Sunday, February 21, 2010

Hannah Comes to Town part 7


Finally, the Friday installation of Hannah Comes to Town, in which we see monkeys and a castle. おまたせ いたしました

Hannah and I woke up at a decently early hour to head into Kyoto. It's an inexpensive 190 yen to get to Saga Arashiyama from Kameoka, possibly because it's the first legitimate stop in Kyoto. Saga Arashiyama is a well known area for a lot of reasons. The scenery is beautiful, there are many quaint shops and restaurants, the leaves are gorgeous in the fall, there are serene temples, Kinkakuji is in the area, the bamboo forest is nearby, and the Romantic Train from Kameoka along the Hozu River stops here. Hannah and I weren't in Arashiyama for any of these things, or for the piano museum, or for the doll shop. We were here for the monkeys.

Iwatayama Monkey Park is a short fifteen minute walk from Saga Arashiyama station. Take the larger exit (west, I believe) and keep walking down what seem to just be neighborhood streets, likely following some Japanese people, and hit a major road that runs next to a river. Turn right (north?) and follow the street and river to the first major intersection. Cross the street and walk over the bridge, then after the bridge ends follow the signs to the right. 

I've blogged about the monkey park before, to the sounds of Rafi's Bananaphone. I didn't mention then that the entrance fee is 540 yen for an adult, that it takes about 30 minutes to hike to the top (or it felt like it, at least), and it's a good idea to haul a large bottle of water with you.

Though we didn't linger much on our way up, once we reacher the summit of the Iwata mountain we did what I hadn't during my previous visit—feed the monkeys. For an mere 100 yen we received a bag of apple slices to hand to the grubby paws sticking through the wires of the enclosure. It was early enough in the day that the monkeys were fairly inactive, but the presence of visitors stirred a few to fighting over the fruit in Hannah's and my upturned palms. There's a video at the end of the post. I won't lie and tell you it's particularly entertaining. Hannah and I were both tired, I make a lot of "Ohm nom nom" noises, and the monkeys are all business. Still, it's worth a peek.

On the way back down Hannah and I decided to put our modeling skillz to good use. The woods on the mountain are reminiscent of the Fire Swamp in The Princess Bride, though to my knowledge there is no quicksand or Rodents Of Unusual Size. Here we entered phase two of our monkey park adventure, which is the part in which I am consistently out-modeled.
I attempt…something.


Hannah out-models me.



Neither of us managed to find our light. Tyra Banks would shun us. Still, I am out-modeled.


Hey, siblings, do you remember when Dad told us about sitting in the crotch of a mango tree, eating mangoes as a boy in Trinidad, and we thought it was hysterical that he was, heh heh heh, sitting in a, wait for iiiiiiiiitt, crotch? We were dumb. As am I in this photo.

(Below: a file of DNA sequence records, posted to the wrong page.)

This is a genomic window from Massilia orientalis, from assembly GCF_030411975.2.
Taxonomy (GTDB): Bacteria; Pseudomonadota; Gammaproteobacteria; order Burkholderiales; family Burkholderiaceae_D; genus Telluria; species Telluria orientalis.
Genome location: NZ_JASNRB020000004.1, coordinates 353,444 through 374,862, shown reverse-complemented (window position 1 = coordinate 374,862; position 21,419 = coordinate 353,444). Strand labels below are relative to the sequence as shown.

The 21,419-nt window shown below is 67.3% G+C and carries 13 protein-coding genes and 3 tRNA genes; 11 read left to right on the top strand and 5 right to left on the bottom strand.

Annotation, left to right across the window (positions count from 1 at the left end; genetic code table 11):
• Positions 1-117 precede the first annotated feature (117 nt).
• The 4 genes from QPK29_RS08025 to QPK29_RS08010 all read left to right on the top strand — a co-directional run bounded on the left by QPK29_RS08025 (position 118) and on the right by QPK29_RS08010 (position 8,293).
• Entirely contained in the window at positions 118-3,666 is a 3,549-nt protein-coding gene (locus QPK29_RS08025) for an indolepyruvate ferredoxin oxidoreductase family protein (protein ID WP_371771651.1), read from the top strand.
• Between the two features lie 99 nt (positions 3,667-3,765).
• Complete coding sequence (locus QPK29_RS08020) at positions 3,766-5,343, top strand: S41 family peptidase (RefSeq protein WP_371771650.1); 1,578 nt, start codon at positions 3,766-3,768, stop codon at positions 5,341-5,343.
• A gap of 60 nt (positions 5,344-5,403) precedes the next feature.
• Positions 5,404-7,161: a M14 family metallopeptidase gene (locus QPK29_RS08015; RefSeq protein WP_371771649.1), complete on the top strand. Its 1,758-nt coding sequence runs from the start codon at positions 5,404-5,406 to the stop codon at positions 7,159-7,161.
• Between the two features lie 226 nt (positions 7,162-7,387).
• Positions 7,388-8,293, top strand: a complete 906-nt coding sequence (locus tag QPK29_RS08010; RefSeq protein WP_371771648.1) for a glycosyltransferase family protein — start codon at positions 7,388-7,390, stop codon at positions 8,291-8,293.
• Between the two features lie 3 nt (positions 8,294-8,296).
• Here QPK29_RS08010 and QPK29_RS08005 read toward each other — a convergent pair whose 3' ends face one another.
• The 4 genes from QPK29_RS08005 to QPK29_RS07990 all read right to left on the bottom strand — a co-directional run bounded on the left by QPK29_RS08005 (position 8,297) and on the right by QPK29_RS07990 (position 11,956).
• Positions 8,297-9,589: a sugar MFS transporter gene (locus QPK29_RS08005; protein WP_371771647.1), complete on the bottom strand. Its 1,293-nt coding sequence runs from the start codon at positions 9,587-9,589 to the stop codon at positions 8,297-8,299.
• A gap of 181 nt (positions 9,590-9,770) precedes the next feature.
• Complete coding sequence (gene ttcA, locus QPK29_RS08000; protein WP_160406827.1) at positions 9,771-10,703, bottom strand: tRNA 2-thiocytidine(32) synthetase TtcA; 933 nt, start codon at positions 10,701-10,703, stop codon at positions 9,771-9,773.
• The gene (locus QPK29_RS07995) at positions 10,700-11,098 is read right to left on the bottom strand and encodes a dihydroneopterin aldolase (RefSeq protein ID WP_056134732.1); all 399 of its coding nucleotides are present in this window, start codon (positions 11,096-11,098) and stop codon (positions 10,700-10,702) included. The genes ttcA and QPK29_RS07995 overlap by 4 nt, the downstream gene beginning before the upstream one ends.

Hannah, who actually went first (I think) has a knack for making an awkward position look comfortable. Which it wasn't. She told me many times that it hurt to stay like that, while I told her to hold on just a sec, I've almost got it, oops, that was underexposed so let me try one more time.

Here we find our light. I think we're about even.
Ah. Classic "mirror hand."


OMGosh hang on, there's a guy coming up the path haha! Oops the timer's already going! OMGosh we're such dorks smileyface.



Without me.

With me. And now I've hit my stride.


Now we got it. Feel free to print, enlarge, and frame on your living room wall. This is art, people. ART.


Hannah doesn't realize we've left the mountain. There are no monkeys to appreciate her skills here.




Yeah, I know our train is coming. But who in their right mind is going to give up the opportunity take a dark crotch shot picture in a porthole window overlooking the tracks for the Romantic Train?
Whaddya mean, "everybody"?

Next on the list of Things-To-Make-Hannah-See-Even-Though-She's-Exhausted was Nijo Castle. We took the Sagano JR line to Nijo (190 yen), got off the train and went around the corner to what I call the subway, which isn't really a subway since it also runs above ground. Whatever. Nijo Castle Street, or Nijojomae, is the first stop on the Tozai line. 120 yen later we were following signs out of the subway to the bright hot street.



Entry to Nijo Castle is 600 yen for adults. I'm pretty sure the castle is not the original, since these things tend to be set aflame by accident or angry people. I don't know (but you can if you click here. But this version of the castle is still really old. It's famous for the same things as most other castles—being old, beautiful gardens, once upon a time being home to the Imperial Court. Oh, j/k lolz, Nijo Castle (or Nijo-jo, which is more fun to say) is pretty special. It's a flat castle, unlike Himeji-jo, and deceptively large. There are actually castle ruins within the castle, a moat and then a moat, and has several different gardens. It was built for the Tokugawa Shoguns in the 1600s, and held the Imperial Court for a time even after the capital was moved to Edo, now called Tokyo.





One of the most fun parts of this castle is its floors. I'd heard about the famous "nightingale floors" that squeak. Built to prevent sneaking around and assassins, the wood planks are supposed to sound like birds singing whenever pressure is applied. I thought it was bullshizzle. Sure maybe if one lone assassin was trying to creep around, it would sound like a bird. But hundreds of court members, or hundreds of tourists (especially those school kids with their heavy tread and their running)? Surely not.


Surely so. The floors never failed to sound like twittering songbirds. I was amazed and amused during our whole journey through the castle building. It's barely describable. How can a footstep sound like a bird? Only the Japanese know. Or maybe they got it from the Koreans, or the Chinese. Point being, they didn't have that in any of the European castles I visited. Japan: 1, France: 0

Hey look, a rock garden. Look at it.

Hannah and I spent the rest of our time in the castle wandering through the gardens. There's a western-style garden with a lawn that was landscaped in the 1960's, but the rest is very traditional Japanese. Cherry trees here, rocks there, plum trees there, all surrounded by gravel and impeccably maintained. The moat, however, looked radioactive.